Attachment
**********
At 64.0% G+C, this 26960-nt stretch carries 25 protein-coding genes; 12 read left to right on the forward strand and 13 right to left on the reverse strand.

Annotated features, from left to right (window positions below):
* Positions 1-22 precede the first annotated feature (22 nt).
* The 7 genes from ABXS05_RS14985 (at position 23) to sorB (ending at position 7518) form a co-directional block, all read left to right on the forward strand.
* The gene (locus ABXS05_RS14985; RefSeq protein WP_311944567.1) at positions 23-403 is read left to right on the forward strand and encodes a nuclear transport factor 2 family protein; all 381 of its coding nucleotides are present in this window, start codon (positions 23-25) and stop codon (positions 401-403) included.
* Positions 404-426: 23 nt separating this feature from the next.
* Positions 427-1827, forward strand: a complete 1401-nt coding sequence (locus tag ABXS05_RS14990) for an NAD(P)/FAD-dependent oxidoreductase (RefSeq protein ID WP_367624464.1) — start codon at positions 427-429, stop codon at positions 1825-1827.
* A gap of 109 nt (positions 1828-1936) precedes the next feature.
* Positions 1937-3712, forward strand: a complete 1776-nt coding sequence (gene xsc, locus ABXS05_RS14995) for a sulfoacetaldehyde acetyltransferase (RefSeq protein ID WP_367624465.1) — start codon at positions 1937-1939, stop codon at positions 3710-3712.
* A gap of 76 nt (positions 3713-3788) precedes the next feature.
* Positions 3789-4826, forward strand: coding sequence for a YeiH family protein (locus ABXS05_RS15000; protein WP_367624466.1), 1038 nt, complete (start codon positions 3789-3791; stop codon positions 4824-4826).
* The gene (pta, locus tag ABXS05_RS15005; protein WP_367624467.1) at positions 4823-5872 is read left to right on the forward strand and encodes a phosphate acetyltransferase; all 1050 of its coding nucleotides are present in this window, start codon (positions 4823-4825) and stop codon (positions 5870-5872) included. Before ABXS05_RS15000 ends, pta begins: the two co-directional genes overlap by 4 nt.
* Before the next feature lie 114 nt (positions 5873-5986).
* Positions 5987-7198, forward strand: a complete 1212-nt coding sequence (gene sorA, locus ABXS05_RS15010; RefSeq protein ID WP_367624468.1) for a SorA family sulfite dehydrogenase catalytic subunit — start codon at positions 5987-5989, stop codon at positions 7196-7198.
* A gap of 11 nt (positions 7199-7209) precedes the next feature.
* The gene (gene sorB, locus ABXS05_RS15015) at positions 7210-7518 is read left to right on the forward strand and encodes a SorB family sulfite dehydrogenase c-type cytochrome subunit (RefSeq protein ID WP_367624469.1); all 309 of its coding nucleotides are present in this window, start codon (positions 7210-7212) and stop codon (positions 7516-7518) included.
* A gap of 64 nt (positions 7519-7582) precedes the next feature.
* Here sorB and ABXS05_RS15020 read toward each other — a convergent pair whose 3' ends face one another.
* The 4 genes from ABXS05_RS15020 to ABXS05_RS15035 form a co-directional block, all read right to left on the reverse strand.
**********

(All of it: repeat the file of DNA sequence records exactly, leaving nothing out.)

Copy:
At 64.0% G+C, this 26960-nt stretch carries 25 protein-coding genes; 12 read left to right on the forward strand and 13 right to left on the reverse strand.

Annotated features, from left to right (window positions below):
* Positions 1-22 precede the first annotated feature (22 nt).
* The 7 genes from ABXS05_RS14985 (at position 23) to sorB (ending at position 7518) form a co-directional block, all read left to right on the forward strand.
* The gene (locus ABXS05_RS14985; RefSeq protein WP_311944567.1) at positions 23-403 is read left to right on the forward strand and encodes a nuclear transport factor 2 family protein; all 381 of its coding nucleotides are present in this window, start codon (positions 23-25) and stop codon (positions 401-403) included.
* Positions 404-426: 23 nt separating this feature from the next.
* Positions 427-1827, forward strand: a complete 1401-nt coding sequence (locus tag ABXS05_RS14990) for an NAD(P)/FAD-dependent oxidoreductase (RefSeq protein ID WP_367624464.1) — start codon at positions 427-429, stop codon at positions 1825-1827.
* A gap of 109 nt (positions 1828-1936) precedes the next feature.
* Positions 1937-3712, forward strand: a complete 1776-nt coding sequence (gene xsc, locus ABXS05_RS14995) for a sulfoacetaldehyde acetyltransferase (RefSeq protein ID WP_367624465.1) — start codon at positions 1937-1939, stop codon at positions 3710-3712.
* A gap of 76 nt (positions 3713-3788) precedes the next feature.
* Positions 3789-4826, forward strand: coding sequence for a YeiH family protein (locus ABXS05_RS15000; protein WP_367624466.1), 1038 nt, complete (start codon positions 3789-3791; stop codon positions 4824-4826).
* The gene (pta, locus tag ABXS05_RS15005; protein WP_367624467.1) at positions 4823-5872 is read left to right on the forward strand and encodes a phosphate acetyltransferase; all 1050 of its coding nucleotides are present in this window, start codon (positions 4823-4825) and stop codon (positions 5870-5872) included. Before ABXS05_RS15000 ends, pta begins: the two co-directional genes overlap by 4 nt.
* Before the next feature lie 114 nt (positions 5873-5986).
* Positions 5987-7198, forward strand: a complete 1212-nt coding sequence (gene sorA, locus ABXS05_RS15010; RefSeq protein ID WP_367624468.1) for a SorA family sulfite dehydrogenase catalytic subunit — start codon at positions 5987-5989, stop codon at positions 7196-7198.
* A gap of 11 nt (positions 7199-7209) precedes the next feature.
* The gene (gene sorB, locus ABXS05_RS15015) at positions 7210-7518 is read left to right on the forward strand and encodes a SorB family sulfite dehydrogenase c-type cytochrome subunit (RefSeq protein ID WP_367624469.1); all 309 of its coding nucleotides are present in this window, start codon (positions 7210-7212) and stop codon (positions 7516-7518) included.
* A gap of 64 nt (positions 7519-7582) precedes the next feature.
* Here sorB and ABXS05_RS15020 read toward each other — a convergent pair whose 3' ends face one another.
* The 4 genes from ABXS05_RS15020 to ABXS05_RS15035 form a co-directional block, all read right to left on the reverse strand.